Around the world of amateur baseball, the name Tony Kley is a familiar one. He was the 2015 Class C State Tournament MVP, and is arguably one of the greatest amateur baseball pitchers this state has ever seen.
Throughout Kley’s amateur baseball career, there’s been plenty of highlights; winning a state title in 2015 as a draftee with Plato, winning CRVL MVPs and Pitchers of The Year, and many more. When you’re as good as he is, there’s plenty of memorable moments.
In the years of covering the Winsted Wildcats, I have one memory of Kley that sticks out like no other. It wasn’t when he helped lead Plato to the state title. It wasn’t one of his many dominating seasons in the CRVL.
It was simply one game he pitched. In that game I’m talking about, he didn’t get the win on the mound. He also didn’t get the loss. Instead, he earned a no decision, and in my opinion, it’s one of the best no decision performances I’ve ever seen or heard about at any level in baseball.
Let’s set the scene. It’s the 2016 CRVL playoffs and the Winsted Wildcats are set to square off with the Mayer Blazers in a best-of-three-game series. There was no doubt who would get the start in Game 1 for Winsted, and you could even say there was little doubt of who would get the win with Kley on the mound. The Wildcats were one of the top teams in the CRVL all season long, while the Blazers were at the bottom of the league. It seemed like an easy win on paper for Kley and the Wildcats.
Well, on the mound, it was an easy matchup for Kley, as he dominated the Blazers throughout. The only problem was, the Wildcats couldn’t score a run either.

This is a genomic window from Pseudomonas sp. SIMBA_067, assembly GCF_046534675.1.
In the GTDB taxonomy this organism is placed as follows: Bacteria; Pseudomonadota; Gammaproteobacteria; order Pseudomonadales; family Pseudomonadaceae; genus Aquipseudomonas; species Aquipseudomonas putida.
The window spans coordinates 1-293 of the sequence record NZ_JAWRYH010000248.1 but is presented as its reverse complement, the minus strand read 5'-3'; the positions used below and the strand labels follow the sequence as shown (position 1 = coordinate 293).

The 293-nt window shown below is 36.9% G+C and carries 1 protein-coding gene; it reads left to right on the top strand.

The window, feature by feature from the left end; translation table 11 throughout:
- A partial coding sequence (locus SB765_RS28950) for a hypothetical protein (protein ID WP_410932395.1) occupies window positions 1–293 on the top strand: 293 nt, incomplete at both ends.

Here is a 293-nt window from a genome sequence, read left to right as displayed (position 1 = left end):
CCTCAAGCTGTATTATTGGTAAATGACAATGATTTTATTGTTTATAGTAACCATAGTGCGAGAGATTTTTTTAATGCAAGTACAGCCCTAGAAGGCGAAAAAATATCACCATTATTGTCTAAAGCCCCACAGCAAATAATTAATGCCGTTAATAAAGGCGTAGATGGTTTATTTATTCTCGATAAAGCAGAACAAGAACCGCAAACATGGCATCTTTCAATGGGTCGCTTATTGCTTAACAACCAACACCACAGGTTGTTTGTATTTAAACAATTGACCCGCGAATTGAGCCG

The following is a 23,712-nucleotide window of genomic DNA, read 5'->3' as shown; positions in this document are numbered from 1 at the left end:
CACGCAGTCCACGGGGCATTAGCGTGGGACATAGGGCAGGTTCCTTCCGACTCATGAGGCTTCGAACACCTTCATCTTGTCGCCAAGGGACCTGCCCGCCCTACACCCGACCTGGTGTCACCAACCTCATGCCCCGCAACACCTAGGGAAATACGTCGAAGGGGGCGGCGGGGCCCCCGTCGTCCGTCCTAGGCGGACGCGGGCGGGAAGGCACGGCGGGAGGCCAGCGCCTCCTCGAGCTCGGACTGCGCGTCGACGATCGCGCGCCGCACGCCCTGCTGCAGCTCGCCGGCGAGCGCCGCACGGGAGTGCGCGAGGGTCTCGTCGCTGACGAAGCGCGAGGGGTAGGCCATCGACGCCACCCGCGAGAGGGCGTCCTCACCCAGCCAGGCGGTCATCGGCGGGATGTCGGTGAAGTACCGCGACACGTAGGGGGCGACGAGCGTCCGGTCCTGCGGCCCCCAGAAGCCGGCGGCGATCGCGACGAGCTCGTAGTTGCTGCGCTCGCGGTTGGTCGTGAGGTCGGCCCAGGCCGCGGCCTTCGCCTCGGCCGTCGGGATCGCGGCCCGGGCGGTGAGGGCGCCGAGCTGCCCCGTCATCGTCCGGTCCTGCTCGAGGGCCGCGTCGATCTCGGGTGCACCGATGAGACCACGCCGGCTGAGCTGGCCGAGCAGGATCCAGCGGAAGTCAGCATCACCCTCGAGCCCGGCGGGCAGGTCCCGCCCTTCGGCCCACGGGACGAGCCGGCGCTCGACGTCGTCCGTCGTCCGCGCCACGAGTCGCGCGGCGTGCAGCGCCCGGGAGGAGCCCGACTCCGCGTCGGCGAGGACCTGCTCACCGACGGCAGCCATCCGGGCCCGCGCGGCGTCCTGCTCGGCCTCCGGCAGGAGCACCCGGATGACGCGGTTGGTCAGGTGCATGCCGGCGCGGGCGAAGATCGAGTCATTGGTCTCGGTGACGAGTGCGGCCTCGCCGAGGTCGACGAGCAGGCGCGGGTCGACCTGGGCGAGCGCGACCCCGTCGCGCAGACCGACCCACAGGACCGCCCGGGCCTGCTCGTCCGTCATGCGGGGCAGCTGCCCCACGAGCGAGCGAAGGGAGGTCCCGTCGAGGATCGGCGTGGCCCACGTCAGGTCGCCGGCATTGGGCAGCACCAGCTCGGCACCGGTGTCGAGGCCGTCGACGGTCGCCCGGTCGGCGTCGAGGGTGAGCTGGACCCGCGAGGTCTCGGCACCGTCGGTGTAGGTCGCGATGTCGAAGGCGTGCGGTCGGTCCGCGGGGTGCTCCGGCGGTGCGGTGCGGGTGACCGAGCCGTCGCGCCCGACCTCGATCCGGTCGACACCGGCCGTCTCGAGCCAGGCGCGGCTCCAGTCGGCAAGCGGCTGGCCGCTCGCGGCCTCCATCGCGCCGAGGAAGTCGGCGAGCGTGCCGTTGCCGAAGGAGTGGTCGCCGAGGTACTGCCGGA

In Game 1 against the Blazers, Kley had a no-hitter through eight innings. That no-hit bid was finally broken up after a single by Tanner Luebke.
It was the only hit Kley allowed in the game. A one-hit shutout should be good enough to get a win, right? Wrong.
After nine innings of play, Winsted and Mayer were still scoreless as the Wildcats were unable to pick up a single run to back up Kley’s dominant performance on the mound.
After dominating the Blazers through nine innings, Kley came out for the 10th inning and looked even stronger.
The Wildcats failed to score in the bottom of the 10th once again, ending Kley’s day as Brady Jenkins came out to pitch in the 11th.
Kley’s final stat line looked like this. He pitched 10 innings, allowed just one hit, struck out 21 batters, and still didn’t get the win.
Looking back at it now, it’s still crazy to think that those numbers weren’t good enough to get Kley a win. Instead, he had to settle for a no decision.
If that isn’t a weird enough ballgame, here’s how the game ended. The Blazers and Wildcats were still scoreless entering the bottom of the 12th inning. Mayer still had just one hit to their credit, and in the bottom half of the inning, the Wildcats finally pushed the winning run across that Kley deserved.
How did that winning run score? It wasn’t a walk-off hit. It wasn’t an error. It wasn’t even a live play.
With the bases loaded, Cullen Schultz was hit by a pitch, scoring Matt Elsenpeter and giving Winsted a 1-0 victory in 12 innings.
Kley had one of the most dominant pitching performances of the season for the Wildcats in that game, and they just couldn’t scratch across a run. Whenever Kley is on the mound, you have to love your odds of winning a game if you can score just a single run, as Kley was capable of shutting down any lineup with his electric stuff. It just wasn’t in the cards for him this time.
Looking back on that game three years later, it’s still crazy to think that a guy can throw a one-hit shutout in 10 innings with 21 strikeouts, and not get the win. I guess that’s part of the craziness and beauty of baseball and why we all love the game. After all these years, and covering hundreds of other sporting events, I can vividly remember a no decision in an amateur baseball game.
Follow Kip Kovar on Twitter.